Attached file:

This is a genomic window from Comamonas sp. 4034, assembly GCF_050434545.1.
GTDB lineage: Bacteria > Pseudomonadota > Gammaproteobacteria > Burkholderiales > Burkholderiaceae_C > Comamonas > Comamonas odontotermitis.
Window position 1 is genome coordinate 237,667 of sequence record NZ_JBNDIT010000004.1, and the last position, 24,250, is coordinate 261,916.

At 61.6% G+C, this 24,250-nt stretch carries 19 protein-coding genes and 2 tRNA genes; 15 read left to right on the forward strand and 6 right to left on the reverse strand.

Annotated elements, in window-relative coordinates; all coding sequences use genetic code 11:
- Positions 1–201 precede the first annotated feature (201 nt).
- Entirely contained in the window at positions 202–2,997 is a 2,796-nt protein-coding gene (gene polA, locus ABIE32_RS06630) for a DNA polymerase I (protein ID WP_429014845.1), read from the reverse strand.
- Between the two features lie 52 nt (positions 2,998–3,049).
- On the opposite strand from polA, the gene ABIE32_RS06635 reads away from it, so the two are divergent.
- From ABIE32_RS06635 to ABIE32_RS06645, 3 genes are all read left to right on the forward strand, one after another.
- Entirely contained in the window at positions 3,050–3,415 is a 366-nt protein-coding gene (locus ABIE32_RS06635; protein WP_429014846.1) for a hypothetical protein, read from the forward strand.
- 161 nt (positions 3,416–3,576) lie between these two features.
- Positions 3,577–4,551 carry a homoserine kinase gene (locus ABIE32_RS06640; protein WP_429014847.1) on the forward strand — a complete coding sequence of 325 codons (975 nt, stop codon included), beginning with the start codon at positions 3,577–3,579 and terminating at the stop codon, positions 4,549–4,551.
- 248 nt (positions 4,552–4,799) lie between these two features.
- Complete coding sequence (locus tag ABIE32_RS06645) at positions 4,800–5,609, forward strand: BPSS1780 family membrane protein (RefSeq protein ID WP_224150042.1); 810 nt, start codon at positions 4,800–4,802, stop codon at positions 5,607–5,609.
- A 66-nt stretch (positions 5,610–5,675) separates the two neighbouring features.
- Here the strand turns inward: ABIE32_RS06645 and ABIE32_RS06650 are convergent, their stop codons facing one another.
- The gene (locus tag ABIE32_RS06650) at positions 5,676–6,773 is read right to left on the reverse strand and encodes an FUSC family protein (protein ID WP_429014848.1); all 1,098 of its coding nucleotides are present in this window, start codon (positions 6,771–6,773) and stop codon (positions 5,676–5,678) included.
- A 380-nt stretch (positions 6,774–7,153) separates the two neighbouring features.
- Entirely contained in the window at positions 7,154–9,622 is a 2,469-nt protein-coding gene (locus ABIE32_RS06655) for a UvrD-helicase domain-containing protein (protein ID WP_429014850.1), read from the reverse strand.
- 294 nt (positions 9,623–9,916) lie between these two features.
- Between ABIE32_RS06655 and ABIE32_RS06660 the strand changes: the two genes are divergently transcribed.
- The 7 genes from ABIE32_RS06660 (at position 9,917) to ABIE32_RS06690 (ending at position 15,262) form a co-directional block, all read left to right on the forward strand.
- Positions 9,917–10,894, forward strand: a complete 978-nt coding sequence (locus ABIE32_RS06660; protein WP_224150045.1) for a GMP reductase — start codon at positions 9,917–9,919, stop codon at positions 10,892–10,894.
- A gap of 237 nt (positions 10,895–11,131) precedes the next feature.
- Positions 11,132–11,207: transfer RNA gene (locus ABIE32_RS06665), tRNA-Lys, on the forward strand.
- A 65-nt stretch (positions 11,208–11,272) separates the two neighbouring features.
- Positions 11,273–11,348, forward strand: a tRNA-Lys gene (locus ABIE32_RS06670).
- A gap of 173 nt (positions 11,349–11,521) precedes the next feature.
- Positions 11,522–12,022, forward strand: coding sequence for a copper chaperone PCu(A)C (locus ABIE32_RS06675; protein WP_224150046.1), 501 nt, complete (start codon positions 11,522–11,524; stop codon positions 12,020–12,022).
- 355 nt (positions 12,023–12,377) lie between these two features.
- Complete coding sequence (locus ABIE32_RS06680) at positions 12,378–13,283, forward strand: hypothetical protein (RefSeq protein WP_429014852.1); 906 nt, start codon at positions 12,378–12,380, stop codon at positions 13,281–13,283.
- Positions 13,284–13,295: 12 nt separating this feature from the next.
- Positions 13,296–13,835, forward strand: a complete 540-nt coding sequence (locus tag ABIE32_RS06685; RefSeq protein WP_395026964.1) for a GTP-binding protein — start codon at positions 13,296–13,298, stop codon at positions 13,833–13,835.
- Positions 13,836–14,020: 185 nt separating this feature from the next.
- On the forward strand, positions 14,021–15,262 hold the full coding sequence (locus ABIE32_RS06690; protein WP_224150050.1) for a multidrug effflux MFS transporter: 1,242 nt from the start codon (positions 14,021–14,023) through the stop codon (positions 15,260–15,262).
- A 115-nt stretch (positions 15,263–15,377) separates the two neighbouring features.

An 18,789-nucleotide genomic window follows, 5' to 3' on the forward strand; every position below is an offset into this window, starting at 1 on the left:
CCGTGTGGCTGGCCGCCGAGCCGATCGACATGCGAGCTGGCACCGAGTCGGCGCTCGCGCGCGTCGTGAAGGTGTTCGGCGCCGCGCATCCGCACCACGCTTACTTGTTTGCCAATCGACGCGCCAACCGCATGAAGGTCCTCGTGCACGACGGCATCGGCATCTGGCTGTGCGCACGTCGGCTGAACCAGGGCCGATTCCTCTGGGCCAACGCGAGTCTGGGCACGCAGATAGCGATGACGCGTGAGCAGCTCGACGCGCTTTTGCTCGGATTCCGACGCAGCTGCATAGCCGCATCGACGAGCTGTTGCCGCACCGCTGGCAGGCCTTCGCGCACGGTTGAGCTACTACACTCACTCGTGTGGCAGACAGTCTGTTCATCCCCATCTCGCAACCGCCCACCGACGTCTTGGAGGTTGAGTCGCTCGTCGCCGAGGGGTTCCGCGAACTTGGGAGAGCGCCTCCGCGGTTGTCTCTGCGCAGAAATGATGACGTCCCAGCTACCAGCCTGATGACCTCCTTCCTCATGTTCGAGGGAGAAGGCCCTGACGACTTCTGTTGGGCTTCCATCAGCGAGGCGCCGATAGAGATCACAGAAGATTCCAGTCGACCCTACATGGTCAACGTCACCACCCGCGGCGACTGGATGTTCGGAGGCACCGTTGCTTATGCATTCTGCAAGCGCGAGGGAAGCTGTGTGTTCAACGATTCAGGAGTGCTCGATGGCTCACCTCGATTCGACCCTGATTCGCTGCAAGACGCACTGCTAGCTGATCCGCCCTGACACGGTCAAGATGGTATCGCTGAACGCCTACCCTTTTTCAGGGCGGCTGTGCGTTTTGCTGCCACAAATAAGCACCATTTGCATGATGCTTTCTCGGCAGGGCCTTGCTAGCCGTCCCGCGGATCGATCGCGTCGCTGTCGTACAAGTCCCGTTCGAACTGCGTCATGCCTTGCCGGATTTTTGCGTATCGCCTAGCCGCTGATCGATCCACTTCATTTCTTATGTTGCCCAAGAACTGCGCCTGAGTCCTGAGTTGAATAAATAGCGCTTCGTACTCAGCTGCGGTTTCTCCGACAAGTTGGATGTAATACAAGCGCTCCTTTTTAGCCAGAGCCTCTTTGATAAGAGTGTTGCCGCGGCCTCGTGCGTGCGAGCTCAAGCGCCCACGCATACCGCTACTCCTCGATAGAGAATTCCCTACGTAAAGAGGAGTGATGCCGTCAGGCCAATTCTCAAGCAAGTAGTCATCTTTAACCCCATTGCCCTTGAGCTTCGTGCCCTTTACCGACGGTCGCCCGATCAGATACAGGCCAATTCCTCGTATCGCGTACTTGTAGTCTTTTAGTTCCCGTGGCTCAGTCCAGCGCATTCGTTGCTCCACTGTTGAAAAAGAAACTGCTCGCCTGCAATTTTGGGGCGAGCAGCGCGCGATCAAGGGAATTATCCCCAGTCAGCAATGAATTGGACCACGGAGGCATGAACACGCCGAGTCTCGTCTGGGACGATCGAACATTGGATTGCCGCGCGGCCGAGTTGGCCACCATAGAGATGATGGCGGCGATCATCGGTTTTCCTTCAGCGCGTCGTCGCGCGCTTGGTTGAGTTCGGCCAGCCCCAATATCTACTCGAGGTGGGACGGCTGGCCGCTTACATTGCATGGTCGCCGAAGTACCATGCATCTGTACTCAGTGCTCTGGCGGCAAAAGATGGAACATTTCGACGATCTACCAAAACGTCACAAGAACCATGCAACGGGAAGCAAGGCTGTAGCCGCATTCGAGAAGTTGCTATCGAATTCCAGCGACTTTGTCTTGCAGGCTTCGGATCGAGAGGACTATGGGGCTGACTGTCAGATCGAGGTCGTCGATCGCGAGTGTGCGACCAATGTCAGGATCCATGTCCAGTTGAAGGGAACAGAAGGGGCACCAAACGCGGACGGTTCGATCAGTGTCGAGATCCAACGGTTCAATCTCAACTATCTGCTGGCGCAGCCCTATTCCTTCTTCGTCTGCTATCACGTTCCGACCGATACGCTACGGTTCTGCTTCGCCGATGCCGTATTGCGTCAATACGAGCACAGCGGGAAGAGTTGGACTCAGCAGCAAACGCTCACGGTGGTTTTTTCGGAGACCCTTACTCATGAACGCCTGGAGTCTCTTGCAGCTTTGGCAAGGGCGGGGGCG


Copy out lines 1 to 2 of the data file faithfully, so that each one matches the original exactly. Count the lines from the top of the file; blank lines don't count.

This is a genomic window from Comamonas sp. 4034, assembly GCF_050434545.1.
GTDB lineage: Bacteria > Pseudomonadota > Gammaproteobacteria > Burkholderiales > Burkholderiaceae_C > Comamonas > Comamonas odontotermitis.